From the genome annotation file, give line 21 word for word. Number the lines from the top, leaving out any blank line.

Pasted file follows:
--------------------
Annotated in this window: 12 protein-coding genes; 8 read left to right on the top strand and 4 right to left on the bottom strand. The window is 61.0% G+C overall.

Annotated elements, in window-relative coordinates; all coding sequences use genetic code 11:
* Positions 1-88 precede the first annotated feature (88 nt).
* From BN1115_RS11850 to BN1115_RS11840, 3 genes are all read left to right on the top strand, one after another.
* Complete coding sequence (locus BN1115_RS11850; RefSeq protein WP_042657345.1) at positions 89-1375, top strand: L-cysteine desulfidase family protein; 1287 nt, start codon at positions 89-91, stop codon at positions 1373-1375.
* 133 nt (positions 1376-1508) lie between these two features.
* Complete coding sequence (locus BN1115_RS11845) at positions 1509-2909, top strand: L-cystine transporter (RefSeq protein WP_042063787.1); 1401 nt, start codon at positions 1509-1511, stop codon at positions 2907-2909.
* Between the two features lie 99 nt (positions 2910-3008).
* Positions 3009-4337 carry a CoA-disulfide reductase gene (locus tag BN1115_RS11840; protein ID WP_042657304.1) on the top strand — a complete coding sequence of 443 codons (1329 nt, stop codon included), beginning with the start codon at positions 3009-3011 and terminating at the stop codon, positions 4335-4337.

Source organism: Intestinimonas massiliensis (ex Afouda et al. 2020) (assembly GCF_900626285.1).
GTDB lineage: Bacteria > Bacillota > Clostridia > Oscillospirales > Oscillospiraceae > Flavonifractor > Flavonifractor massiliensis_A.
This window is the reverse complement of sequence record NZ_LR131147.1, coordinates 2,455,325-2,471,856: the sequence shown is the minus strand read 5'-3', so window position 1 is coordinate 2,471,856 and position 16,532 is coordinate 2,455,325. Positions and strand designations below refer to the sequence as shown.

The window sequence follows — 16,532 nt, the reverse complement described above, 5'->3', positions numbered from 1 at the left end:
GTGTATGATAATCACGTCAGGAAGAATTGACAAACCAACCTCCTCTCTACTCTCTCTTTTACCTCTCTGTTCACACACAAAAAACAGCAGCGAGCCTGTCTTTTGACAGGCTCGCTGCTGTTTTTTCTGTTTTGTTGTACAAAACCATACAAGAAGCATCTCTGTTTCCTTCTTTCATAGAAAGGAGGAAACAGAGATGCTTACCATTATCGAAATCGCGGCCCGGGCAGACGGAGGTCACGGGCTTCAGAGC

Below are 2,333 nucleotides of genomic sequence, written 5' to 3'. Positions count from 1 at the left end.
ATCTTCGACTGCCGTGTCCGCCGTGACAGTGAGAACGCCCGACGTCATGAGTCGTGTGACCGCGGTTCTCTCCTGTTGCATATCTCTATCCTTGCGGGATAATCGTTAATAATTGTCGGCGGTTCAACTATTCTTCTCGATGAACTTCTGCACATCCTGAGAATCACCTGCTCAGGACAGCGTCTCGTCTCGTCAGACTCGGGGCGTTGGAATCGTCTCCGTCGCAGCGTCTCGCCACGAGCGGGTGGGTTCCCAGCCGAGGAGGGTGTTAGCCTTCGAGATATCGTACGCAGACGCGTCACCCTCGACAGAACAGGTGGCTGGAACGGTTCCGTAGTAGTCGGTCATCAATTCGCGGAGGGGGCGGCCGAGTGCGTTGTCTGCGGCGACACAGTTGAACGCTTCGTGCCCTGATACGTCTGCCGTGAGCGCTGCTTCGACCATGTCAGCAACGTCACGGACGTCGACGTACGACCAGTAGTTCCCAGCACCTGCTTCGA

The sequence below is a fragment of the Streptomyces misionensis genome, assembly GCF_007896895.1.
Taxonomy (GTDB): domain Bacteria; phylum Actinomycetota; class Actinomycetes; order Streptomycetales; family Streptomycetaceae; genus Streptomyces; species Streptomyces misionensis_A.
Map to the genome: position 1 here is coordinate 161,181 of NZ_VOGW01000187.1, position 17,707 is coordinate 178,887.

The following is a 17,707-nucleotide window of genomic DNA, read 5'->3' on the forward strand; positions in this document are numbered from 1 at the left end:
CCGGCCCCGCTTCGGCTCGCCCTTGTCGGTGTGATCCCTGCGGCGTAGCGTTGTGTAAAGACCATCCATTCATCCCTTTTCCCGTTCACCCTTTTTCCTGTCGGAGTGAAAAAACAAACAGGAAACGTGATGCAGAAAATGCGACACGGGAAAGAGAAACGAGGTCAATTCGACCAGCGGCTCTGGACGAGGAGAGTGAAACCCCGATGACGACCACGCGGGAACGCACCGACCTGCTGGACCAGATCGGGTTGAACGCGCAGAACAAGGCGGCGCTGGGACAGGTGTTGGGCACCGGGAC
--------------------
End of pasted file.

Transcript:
CCGGCCCCGCTTCGGCTCGCCCTTGTCGGTGTGATCCCTGCGGCGTAGCGTTGTGTAAAGACCATCCATTCATCCCTTTTCCCGTTCACCCTTTTTCCTGTCGGAGTGAAAAAACAAACAGGAAACGTGATGCAGAAAATGCGACACGGGAAAGAGAAACGAGGTCAATTCGACCAGCGGCTCTGGACGAGGAGAGTGAAACCCCGATGACGACCACGCGGGAACGCACCGACCTGCTGGACCAGATCGGGTTGAACGCGCAGAACAAGGCGGCGCTGGGACAGGTGTTGGGCACCGGGAC